The government’s stake stems from the government’s sequestration of the stock and assets of RPN after the 1986 Edsa Revolution.
But in 2010, the Supreme Court ruled with finality that 32% of RPN was owned by FEMII.
In October of 2011, the new composition of the RPN Board reflected the equity structure as follows:
- 34%, Solar Entertainment Group
- 32%, FEMII or Benedicto Group
- 20.8%, government
- 14%, individual private stockholders
This new ownership structure came after a series of capital raising exercises, which led to the entry of other groups, including the Benedicto and San Miguel groups.
“All I know is that they were not able to attain profitable operations from the time that it was decided by the previous administration to allow the equity conversion of the Solar Group to the extent of 34%…My impression is they have not been operating profitably since the time Solar was allowed to do the debt-to-equity conversion,” Coloma explained.
Coloma said the conversion was allowed precisely because RPN 9 could not meet its contractual obligations to the employees, amounting to some P2 billion.
In a previous statement, RPN management said, “To keep its obligations, RPN management had struggled to raise funds needed to continue its operations and pay its employees regularly, using current revenue streams and borrowings, but to no avail. This unsustainable situation has resulted in years of unpaid debts and continuing financial losses.”
Entry of Solar, ETC
RPN and Solar Entertainment Corp, which operates several cable channels in the Phlippines, entered into a partnership in March 2007. Both co-produced entertainment shows, including the local version of the Next Top Model franchise.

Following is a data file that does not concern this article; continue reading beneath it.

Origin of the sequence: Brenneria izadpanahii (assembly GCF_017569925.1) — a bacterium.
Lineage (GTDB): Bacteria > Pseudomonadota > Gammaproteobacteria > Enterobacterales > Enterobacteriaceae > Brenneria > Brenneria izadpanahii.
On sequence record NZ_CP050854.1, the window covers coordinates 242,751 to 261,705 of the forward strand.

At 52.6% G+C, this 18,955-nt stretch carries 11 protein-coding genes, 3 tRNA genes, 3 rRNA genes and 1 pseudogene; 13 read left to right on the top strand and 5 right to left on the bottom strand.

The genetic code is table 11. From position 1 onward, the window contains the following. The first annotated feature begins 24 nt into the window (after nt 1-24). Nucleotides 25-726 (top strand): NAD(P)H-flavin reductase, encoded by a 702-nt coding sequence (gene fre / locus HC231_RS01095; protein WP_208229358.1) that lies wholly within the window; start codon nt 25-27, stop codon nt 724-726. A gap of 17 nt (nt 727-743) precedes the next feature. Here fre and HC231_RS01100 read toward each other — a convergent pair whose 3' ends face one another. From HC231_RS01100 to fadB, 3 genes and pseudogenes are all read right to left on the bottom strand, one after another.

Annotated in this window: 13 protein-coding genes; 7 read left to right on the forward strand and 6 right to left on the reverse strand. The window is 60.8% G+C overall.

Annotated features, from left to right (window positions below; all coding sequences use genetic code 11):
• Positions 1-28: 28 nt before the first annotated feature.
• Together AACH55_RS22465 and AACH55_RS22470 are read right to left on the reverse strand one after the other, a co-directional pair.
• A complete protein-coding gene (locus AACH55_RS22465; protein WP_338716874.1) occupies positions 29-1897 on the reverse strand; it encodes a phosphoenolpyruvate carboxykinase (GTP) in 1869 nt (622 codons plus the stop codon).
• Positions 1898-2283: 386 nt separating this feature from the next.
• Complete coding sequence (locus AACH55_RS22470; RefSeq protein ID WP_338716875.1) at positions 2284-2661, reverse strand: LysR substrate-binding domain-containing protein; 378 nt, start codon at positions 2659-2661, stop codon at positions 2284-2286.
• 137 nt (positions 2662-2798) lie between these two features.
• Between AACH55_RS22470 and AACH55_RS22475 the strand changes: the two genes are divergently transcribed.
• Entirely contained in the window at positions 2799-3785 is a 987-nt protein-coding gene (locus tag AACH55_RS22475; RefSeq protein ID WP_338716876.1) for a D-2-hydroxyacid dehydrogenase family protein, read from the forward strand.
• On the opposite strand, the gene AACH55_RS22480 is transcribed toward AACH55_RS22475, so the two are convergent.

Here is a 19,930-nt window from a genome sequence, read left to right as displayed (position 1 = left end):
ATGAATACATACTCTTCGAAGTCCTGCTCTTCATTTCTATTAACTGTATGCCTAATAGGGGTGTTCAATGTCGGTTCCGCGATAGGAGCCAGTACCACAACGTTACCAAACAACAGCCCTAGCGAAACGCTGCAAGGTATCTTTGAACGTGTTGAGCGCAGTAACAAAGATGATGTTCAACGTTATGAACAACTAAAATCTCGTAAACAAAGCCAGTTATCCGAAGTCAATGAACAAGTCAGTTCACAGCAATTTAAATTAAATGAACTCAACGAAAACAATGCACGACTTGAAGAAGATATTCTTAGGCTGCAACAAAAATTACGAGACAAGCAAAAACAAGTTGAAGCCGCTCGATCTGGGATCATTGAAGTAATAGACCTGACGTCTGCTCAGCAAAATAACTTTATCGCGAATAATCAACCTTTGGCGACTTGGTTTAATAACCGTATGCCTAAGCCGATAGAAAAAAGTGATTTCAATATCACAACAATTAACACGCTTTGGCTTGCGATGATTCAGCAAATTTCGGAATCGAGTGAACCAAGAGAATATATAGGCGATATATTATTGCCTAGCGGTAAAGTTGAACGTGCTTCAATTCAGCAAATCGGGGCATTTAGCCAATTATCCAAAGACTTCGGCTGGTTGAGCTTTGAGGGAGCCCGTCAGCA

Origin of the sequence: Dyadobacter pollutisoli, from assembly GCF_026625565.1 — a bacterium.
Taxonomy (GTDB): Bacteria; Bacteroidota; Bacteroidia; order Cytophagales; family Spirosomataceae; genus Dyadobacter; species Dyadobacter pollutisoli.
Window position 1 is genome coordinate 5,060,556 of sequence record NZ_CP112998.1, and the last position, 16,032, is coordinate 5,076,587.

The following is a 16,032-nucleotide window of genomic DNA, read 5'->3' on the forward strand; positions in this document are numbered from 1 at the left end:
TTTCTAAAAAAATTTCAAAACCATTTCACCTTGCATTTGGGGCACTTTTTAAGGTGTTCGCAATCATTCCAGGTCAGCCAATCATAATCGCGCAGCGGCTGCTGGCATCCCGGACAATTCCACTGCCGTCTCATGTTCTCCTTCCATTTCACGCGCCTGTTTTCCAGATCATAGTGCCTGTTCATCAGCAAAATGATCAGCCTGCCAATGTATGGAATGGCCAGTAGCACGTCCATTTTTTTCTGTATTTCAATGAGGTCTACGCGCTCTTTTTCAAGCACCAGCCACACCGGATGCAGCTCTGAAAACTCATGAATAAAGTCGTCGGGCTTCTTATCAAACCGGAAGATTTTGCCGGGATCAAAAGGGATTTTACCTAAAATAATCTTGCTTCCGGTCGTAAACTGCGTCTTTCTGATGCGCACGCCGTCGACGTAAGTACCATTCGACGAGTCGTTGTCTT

Management changes followed, with former Senator Orlando Mercado being named as president and CEO. Mercado’s first major move was to expand the partnership with Solar Entertainment. The network went on an intense bidding war with ABS-CBN for the return of the Philippine Basketball Association (PBA) games to the network. RPN-9 would later end carrying PBA in 2011.
The network rebranded as C/S 9, and later as “Solar TV.”
In 2011, additional RPN shares were sold to FEMII, increasing the group’s stake.
Diversifying conglomerate San Miguel’s chief Ramon Ang had earlier said they are foraying into broadcast media.
Losing to ABS-CBN, GMA-7
RPN-9 acknowledged that the network “could not compete with the rest of the industry.”
Its financial troubles started after the administration of former President Corazon Aquino sequestered some media assets, including RPN-9, and returned other networks, including ABS-CBN and GMA-7 to their current owners.
As ABS-CBN and GMA-7 re-launched and reformatted in the 1980’s and 1990’s, RPN-9 lost most of its viewership and its ratings slumped.
Its popular programs, including John en Marsha, Student Canteen, and Superstar were canceled, while daytime programs Eat Bulaga! moved elsewhere.
The network had a sort of re-birth when it broadcasted a Tagalog dub of the Mexican telenovela “Marimar.”
RPN-9 operates several TV and radio stations nationwide. – Rappler.com
There are no comments yet. Add your comment to start the conversation.